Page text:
Sam sent me this online article from ArsTechnica.com talking about how the US Library of Congress is going to save every Tweet every Tweeted, for posterity (and I wouldn’t be surprised if Facebook is next). That means every tweet from your friend saying “just took a dump, gonna make a grilled cheese” to the “check out my naughty vids” tweets you get from random ‘hot girls’ that follow you are going to be pieces to the puzzle that we save for future generations to see how we live right now.
So this poses an interesting question. Is it well thought-out, educated writing that should be saved for posterity, or the mundane day-to-day details that we don’t think twice about that will shape what future generations think of us? Here’s what Sam wrote me:
“We all have to ask ourselves just one question: do we want the future generations of humans to construct their view of our lives based on 140 character snippets that are not very well constructed and mostly link to things that no longer exist, or would we rather them find our old dusty journals, filled with our free flowing thoughts poured out with no character limit, painting an infinitely more personal picture of who we really are?
Or, more concisely, what creates a truer picture of who you are and how you live your life: your journal or your Twitter stream?”
This is a unique phenomenon we’re encountering with the advancement of technology, almost a paradox. People using the internet to connect to each other with a passion for writing which is inherently removed from the very technology that is helping to sustain it. There is not enough interest to locally sustain a business selling the pens, paper, and ink to support this passion, so everyone is turning to the internet. Online retailers like me are making products (and information about how to best use these products) more available through websites and blogs, yet the very use of these products requires one to be ‘offline’.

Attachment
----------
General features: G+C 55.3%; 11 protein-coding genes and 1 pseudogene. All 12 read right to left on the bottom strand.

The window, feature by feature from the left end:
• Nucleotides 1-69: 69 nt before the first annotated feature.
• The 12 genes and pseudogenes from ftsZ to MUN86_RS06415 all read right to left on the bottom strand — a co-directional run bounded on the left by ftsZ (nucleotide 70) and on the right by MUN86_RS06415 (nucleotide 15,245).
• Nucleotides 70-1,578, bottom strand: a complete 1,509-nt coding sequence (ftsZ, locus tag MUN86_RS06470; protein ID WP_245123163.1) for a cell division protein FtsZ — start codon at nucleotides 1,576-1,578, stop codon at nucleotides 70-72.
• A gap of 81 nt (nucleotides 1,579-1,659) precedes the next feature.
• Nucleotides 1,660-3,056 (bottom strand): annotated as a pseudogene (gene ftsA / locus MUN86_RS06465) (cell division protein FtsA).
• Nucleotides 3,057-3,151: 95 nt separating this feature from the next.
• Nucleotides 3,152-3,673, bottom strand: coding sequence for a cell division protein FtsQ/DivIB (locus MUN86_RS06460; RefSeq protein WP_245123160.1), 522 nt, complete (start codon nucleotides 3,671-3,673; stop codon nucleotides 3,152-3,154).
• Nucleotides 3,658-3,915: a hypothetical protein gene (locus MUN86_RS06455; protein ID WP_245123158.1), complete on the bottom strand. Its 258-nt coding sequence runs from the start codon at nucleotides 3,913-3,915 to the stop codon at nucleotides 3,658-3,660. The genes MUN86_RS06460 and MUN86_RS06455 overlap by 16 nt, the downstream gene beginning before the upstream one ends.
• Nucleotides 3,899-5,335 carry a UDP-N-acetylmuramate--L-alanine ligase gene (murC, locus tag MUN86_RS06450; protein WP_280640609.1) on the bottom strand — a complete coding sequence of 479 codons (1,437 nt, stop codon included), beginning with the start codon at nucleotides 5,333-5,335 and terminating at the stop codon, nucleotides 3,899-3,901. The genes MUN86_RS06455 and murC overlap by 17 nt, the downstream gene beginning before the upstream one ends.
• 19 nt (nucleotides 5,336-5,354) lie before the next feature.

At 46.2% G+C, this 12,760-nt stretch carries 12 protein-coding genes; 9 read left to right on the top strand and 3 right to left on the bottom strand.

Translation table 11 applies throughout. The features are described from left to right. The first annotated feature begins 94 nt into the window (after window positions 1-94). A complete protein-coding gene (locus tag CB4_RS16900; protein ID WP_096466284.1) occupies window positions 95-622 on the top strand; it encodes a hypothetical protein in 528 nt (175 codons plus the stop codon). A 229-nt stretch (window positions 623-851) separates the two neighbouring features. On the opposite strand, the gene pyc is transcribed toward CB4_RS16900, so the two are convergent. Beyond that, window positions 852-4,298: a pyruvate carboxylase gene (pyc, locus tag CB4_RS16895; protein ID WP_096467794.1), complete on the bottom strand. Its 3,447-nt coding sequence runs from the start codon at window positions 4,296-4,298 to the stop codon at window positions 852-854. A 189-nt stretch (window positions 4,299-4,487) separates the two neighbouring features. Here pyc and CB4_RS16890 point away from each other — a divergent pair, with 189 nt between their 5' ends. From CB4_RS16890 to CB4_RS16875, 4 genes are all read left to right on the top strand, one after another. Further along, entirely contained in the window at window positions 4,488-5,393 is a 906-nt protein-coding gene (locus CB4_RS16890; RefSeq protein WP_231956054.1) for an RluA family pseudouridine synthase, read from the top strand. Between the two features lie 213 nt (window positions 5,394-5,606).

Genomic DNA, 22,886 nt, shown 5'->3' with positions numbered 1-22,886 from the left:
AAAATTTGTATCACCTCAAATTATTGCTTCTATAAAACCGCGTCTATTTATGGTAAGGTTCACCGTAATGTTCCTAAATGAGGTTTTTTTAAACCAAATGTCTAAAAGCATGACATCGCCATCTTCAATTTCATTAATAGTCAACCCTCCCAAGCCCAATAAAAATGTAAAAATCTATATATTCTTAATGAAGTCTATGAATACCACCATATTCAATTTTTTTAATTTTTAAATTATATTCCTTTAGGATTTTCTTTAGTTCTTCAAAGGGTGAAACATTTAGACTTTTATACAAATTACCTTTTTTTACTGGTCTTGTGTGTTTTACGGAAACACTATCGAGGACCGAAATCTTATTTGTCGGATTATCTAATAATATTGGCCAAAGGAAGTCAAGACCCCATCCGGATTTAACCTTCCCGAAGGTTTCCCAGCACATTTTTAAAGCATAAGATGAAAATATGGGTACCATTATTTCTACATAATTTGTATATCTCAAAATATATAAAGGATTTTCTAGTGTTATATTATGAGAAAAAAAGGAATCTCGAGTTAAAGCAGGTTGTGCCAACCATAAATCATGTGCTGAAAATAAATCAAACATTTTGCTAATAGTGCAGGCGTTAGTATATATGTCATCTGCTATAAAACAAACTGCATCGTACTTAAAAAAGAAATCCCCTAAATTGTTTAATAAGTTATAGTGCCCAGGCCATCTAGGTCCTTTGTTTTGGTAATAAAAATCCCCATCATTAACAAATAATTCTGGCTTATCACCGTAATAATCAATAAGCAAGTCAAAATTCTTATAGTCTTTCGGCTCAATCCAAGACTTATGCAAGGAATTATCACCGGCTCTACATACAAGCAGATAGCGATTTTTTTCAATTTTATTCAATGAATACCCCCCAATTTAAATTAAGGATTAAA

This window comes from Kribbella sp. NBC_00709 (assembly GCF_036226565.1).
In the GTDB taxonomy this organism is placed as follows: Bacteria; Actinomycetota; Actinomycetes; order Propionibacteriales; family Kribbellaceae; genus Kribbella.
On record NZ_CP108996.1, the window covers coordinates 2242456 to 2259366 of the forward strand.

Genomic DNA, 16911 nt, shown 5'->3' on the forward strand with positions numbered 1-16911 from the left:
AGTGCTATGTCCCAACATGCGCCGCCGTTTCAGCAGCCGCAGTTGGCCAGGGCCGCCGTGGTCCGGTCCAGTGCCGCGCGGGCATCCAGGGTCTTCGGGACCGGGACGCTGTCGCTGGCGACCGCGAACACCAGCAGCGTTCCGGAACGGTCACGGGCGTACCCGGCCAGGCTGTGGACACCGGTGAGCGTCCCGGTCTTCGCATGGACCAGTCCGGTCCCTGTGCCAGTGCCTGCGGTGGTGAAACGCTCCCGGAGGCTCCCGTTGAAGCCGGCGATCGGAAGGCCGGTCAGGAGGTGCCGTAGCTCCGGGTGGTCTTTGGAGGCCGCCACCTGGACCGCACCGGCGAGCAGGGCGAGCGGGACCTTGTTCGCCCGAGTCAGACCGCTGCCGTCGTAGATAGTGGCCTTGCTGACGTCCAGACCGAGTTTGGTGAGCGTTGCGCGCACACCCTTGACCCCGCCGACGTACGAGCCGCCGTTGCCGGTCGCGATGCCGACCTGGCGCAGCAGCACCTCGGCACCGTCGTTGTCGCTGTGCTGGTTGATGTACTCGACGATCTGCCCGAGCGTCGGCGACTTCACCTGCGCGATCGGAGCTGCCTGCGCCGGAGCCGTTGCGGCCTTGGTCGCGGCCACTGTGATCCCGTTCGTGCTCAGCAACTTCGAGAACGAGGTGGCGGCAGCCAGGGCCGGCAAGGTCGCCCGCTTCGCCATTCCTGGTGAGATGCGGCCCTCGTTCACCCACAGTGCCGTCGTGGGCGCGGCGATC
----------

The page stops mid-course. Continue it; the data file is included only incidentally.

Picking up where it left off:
Sam had an interesting point though, one that I have not considered about the technoscribe’s interest in fountain pens specifically. In Sam’s words:
“As I now see it (which I might add I discovered through writing about this topic in my journal), the fountain pen is the most advanced writing technology; and Clairefontaine paper is the most advanced paper; and J. Herbin makes the most advanced inks. The roller ball pen is definitely a huge step down after all the advances up to the modern fountain pen. Think about the history of the writing instrument; the fountain pen is most definitely the absolute best writing instrument before roller balls took over and then electronic communication came along.”
Sam brings up an interesting point that the technoscribe might not be writing with a fountain pen in order to ‘get away’ from technology, but rather because the fountain pen represents the most advanced technology ever produced in a writing instrument. It’s the ‘gadget’ appeal. You can customize and grind nibs to your exact preference, get a pen made in a variety of materials, styles, colors, and complex filling mechanisms, there are a multitude of colors of inks (including even glow-in-the-dark ink!), and a variety of paper sizes, colors, styles, and textures to suit the feel of writing you prefer, or the effect you want to give the recipient of your writing. The world of fountain pens is in and of itself a very complex and interesting place, the exact type of environment in which is a technophile’s playground. When a technophile enters into the world of the fountain pen, a technoscribe is born.
So I leave you with this thought: is the change in technology from the physical writing world to the digital writing world an abomination leaving only the history of well-written documents in longhand writing? Or is it a birth of a new purpose for longhand writing, one where it is no longer necessary for daily communication, but used only by those who are passionate enough to do it even though they don’t have to?
***Not two hours after posting this, I received an email from Justin with the attached image:
It’s actually not the first time I’ve received an email of a handwritten letter before. Though I wanted to show Justin’s letter here because he’s the first one I’ve heard from who uses a word processor to assist in writing longhand, often I heard it the other way around. This adds a whole new dimension to the relationship of technology and writing, one that I myself will look to explore further.